We may earn a commission when you buy through links in our articles. Learn more.

Civil War naval game Victory at Sea Ironclad coming to early access

We spoke to the developer to find out more about the game's mix of base-building and combat

A boat smoking on a river in victory at sea ironclad early access

Real-time naval strategy game Victory at Sea Ironclad is coming to Steam early access later this month. Speaking to Wargamer today, the game’s developer, Evil Twin Artworks, said the game would launch on February 25 with a Union forces campaign, before receiving an additional Confederate campaign, mod support, and custom battles later in its early access period. A demo is available on Steam now.

Set during the American Civil War, Victory at Sea Ironclad plays as a strategic naval sandbox, providing an open territory for you to engage in skirmishes, conquer enemy territory, and bolster your fleet across an open-world. The campaign plays as an ongoing war, rather than a series of discrete missions. Combat will focus on both individual vessels and entire fleets, as your naval might grows, and much of the game’s strategy will involve strangling enemy supply lines to gradually dwindle their forces.

Speaking to Wargamer today, James Caroll, Director of Evil Twin Artworks, said that, while players would be controlling vessels to harry enemy ships, engineer blockades, and assault ports to cut off enemy supply lines, the game also features a heavy amount of base-building. You’ll be constructing shipyards and ports, coordinating the development of new units, and facilitating surrounding production operations to supply the necessary resources for your fleet.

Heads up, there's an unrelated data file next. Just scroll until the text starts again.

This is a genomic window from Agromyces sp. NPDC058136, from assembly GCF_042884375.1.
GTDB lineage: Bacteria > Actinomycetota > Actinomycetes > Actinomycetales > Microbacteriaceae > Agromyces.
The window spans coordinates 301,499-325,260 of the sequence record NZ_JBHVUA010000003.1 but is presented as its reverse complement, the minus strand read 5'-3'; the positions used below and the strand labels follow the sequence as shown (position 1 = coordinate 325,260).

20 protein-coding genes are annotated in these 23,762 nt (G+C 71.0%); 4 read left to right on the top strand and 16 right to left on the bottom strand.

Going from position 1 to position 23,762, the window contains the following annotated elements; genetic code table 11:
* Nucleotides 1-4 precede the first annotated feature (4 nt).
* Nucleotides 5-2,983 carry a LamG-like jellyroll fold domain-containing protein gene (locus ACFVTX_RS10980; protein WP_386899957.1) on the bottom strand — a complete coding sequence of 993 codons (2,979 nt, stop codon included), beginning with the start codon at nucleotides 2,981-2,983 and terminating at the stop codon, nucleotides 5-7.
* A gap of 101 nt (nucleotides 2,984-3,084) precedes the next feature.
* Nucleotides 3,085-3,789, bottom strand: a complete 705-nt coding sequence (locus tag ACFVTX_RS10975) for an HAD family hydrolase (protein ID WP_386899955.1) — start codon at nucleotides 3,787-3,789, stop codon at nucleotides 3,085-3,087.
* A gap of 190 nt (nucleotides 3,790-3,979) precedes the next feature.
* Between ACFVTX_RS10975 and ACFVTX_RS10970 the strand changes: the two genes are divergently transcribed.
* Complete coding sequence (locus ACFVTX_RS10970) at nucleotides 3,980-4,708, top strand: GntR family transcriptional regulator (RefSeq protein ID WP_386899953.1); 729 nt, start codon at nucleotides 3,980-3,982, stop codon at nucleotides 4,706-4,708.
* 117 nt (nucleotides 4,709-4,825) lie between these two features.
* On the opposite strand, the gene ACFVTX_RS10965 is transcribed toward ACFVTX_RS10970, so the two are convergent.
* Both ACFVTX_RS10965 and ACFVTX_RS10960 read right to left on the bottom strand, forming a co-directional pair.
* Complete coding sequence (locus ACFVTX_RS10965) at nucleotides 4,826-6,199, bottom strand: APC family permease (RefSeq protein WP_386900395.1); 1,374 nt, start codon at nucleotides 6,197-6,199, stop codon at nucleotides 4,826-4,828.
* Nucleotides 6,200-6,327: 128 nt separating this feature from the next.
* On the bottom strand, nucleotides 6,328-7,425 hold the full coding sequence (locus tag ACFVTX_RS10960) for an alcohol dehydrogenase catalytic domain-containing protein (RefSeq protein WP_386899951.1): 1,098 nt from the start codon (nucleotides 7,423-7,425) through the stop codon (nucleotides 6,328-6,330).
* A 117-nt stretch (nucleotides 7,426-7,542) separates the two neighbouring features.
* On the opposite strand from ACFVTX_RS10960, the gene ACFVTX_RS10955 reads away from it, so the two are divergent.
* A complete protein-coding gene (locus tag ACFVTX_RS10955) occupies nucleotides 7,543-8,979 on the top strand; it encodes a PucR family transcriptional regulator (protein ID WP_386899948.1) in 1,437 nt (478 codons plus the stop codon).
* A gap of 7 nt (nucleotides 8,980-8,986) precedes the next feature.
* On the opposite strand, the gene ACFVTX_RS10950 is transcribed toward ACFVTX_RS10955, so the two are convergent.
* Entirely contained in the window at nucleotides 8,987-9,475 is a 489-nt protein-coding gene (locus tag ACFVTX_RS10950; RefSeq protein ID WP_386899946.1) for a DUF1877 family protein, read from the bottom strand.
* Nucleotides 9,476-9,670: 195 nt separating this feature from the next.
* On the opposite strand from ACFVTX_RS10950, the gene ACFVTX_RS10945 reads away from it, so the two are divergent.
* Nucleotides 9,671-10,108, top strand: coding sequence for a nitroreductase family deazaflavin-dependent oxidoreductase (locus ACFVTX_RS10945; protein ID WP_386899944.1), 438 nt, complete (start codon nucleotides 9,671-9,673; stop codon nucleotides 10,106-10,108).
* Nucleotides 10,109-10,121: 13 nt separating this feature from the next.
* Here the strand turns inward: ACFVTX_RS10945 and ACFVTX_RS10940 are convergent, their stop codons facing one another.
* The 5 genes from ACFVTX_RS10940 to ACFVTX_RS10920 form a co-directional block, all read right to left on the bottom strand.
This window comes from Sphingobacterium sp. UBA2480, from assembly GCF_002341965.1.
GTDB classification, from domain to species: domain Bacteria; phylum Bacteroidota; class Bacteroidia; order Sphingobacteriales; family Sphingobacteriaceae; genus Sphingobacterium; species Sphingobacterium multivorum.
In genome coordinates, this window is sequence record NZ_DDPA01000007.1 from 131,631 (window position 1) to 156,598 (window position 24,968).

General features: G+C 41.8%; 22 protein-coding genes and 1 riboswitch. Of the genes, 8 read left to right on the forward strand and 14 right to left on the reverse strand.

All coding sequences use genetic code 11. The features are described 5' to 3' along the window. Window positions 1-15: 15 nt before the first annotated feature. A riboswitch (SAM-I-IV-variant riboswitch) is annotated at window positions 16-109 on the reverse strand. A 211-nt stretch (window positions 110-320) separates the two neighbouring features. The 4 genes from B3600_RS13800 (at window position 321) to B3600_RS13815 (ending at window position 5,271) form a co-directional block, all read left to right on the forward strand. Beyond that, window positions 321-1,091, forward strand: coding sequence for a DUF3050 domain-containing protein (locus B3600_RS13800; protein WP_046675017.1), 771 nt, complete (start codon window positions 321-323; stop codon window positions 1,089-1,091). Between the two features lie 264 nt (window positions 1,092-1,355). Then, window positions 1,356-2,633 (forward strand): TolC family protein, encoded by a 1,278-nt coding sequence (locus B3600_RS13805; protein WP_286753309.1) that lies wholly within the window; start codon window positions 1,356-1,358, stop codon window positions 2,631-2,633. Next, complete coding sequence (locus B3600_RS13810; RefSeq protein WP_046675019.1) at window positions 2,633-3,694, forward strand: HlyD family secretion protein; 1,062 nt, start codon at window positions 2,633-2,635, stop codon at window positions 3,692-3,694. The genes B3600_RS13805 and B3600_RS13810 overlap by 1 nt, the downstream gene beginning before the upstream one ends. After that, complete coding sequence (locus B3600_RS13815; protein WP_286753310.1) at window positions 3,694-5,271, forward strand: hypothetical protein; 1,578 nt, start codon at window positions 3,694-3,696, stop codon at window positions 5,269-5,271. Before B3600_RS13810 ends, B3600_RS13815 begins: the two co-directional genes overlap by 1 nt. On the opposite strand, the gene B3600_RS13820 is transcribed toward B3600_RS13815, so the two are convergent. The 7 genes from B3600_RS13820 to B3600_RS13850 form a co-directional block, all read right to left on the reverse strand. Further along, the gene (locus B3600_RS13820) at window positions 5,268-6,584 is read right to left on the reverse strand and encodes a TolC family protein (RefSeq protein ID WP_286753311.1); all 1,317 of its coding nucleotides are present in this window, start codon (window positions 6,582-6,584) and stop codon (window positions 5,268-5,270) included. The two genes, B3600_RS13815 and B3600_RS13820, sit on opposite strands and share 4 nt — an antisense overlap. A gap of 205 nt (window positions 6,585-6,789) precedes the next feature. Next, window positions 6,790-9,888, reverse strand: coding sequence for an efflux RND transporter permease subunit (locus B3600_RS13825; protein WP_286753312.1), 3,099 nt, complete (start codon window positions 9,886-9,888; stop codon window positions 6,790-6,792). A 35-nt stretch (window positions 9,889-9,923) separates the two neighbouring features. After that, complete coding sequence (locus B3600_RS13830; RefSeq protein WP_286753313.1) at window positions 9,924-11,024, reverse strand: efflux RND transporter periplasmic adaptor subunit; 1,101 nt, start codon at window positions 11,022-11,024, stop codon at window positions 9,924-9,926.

Carroll said Victory at Sea Ironclad had taken a different direction from the previous entries in the Victory at Sea videogame series, with the game’s mechanics appropriately tailored to reflect the naval operations of the American Civil War.

Ships smoking on the horizon in Victory at Sea Ironclad Early access

“We realised very quickly that this game was more about resource management,” Carroll said. “The confederacy was swimming in cotton, while the Union had its industrial might.”

“We really wanted to reflect that in the game, so there are a lot more base upgrades – forts, ports, and taking advantage of the land around the regions,” he added.

“You can capture a region and start building farms and other facilities to build up resources.”

Although there is currently no firm date as to when additional content, including the Confederate campaign, will be added, Carroll told us Evil Twin Artworks was hoping to roll out updates every couple of weeks, integrating minor hotfixes as well as major changes.

A large map showing units from victory at sea ironclad early access

Caroll also said Evil Twin was keen to integrate mod support for the game soon, especially after the series’ previous instalment, Victory at Sea Pacific, received a healthy modding response.

“We’re not a sim, and we’re not quite an RTS, we fall somewhere between. So mods allow players to customise the game in the way they want to,” he explained.

As for the custom battles, these one-off skirmishes will allow you to customise the usual features of a naval engagement and tweak them to suit your playstyle or historical inclinations. You’ll be able to customise your fleet with specific vessels, set the battle’s location – from open seas to ravines – and time of day.

A boat moving down a river in Victory at Sea Early Access

You can download a free demo of Victory at Sea Ironclad from its Steam store page now.

If all this talk of seafaring strategy has piqued your interest, take a look at our guide to the best naval games.